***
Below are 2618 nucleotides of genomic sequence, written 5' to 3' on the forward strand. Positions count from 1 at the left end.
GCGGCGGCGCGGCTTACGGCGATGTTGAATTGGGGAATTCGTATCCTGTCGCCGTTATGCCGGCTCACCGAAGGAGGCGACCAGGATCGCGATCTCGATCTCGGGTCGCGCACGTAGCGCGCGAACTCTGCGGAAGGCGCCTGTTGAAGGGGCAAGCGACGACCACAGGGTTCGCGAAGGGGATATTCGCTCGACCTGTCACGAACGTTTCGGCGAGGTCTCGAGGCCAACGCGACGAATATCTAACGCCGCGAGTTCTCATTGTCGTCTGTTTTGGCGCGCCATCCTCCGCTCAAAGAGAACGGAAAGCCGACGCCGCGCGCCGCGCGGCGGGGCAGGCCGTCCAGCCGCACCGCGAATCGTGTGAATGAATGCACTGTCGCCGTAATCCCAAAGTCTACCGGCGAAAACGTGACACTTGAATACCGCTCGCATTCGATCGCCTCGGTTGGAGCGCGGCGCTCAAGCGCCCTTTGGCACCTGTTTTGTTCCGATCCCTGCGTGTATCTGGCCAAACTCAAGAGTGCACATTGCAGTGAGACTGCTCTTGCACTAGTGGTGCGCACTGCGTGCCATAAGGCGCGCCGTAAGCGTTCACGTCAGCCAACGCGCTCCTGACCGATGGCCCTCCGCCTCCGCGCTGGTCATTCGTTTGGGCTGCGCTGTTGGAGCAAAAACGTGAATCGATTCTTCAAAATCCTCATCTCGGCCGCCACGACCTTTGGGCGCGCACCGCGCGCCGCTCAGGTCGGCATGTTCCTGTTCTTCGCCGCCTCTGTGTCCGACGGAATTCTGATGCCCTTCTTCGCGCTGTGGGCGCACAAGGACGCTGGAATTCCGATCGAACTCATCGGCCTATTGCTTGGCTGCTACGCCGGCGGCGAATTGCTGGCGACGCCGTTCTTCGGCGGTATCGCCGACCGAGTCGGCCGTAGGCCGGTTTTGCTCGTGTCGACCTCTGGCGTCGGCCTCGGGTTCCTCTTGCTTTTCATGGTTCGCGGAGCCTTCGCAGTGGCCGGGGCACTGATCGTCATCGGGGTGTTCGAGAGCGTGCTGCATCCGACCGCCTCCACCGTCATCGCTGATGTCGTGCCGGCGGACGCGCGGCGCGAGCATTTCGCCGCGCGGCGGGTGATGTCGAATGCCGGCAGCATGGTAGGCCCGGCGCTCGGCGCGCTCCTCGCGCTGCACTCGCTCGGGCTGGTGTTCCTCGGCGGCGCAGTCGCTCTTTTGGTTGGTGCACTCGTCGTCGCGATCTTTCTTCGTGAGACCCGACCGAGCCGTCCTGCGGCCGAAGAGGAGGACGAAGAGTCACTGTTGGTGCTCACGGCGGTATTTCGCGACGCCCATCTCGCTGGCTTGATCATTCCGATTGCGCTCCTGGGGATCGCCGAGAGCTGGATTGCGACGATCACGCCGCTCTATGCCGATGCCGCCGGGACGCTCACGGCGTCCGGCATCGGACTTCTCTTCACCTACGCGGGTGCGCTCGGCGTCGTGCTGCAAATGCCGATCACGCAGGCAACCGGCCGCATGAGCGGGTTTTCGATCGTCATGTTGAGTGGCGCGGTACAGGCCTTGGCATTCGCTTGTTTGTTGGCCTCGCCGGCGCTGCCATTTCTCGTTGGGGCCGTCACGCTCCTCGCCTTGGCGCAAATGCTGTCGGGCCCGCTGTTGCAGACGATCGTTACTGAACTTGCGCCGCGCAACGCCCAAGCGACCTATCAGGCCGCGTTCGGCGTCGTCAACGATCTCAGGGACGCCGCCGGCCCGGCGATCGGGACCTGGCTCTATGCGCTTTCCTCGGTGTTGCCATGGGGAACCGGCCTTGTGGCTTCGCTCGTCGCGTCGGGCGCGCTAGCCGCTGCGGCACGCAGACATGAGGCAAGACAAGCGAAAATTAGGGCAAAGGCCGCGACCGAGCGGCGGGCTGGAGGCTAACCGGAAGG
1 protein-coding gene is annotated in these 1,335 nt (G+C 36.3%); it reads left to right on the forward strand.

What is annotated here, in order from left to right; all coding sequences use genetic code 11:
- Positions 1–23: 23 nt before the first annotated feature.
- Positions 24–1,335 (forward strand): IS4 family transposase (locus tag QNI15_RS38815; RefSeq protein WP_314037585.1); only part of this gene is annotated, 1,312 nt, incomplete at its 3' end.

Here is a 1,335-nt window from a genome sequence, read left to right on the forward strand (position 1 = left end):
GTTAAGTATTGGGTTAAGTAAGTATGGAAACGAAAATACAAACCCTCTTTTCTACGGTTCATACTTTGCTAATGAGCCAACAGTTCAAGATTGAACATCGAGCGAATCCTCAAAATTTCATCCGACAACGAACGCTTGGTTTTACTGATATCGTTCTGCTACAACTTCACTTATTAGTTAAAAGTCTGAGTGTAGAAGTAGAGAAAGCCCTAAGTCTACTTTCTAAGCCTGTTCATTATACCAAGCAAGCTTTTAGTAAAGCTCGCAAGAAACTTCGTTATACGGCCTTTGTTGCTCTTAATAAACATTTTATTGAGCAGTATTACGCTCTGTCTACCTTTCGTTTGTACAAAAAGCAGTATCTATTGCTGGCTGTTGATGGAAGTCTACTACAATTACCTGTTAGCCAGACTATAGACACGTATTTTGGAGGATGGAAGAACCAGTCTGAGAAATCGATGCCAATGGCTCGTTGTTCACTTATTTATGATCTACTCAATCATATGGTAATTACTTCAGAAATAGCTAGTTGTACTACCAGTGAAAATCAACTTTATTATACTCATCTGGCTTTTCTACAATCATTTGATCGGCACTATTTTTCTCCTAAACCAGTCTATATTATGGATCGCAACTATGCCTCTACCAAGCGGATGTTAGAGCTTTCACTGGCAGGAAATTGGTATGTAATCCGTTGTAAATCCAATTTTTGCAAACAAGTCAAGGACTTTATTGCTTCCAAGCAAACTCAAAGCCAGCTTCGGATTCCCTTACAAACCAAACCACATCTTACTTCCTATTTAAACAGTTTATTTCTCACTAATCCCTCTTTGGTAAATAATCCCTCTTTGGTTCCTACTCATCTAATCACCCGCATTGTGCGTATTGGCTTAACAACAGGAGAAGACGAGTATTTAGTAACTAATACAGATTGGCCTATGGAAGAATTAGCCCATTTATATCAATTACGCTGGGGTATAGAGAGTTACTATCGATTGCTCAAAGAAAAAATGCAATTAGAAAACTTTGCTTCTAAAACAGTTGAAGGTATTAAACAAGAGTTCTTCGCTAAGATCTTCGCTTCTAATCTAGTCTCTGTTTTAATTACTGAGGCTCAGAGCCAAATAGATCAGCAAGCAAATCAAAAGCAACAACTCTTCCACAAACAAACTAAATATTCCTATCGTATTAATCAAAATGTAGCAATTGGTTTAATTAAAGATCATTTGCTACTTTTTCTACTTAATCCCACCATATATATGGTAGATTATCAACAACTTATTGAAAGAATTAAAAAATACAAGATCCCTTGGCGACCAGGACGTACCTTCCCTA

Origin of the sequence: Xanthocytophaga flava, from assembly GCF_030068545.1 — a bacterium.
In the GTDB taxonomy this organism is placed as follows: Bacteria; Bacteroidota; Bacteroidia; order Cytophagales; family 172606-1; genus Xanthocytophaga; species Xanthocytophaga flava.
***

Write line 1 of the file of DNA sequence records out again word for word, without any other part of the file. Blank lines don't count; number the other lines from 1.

Below are 2618 nucleotides of genomic sequence, written 5' to 3' on the forward strand. Positions count from 1 at the left end.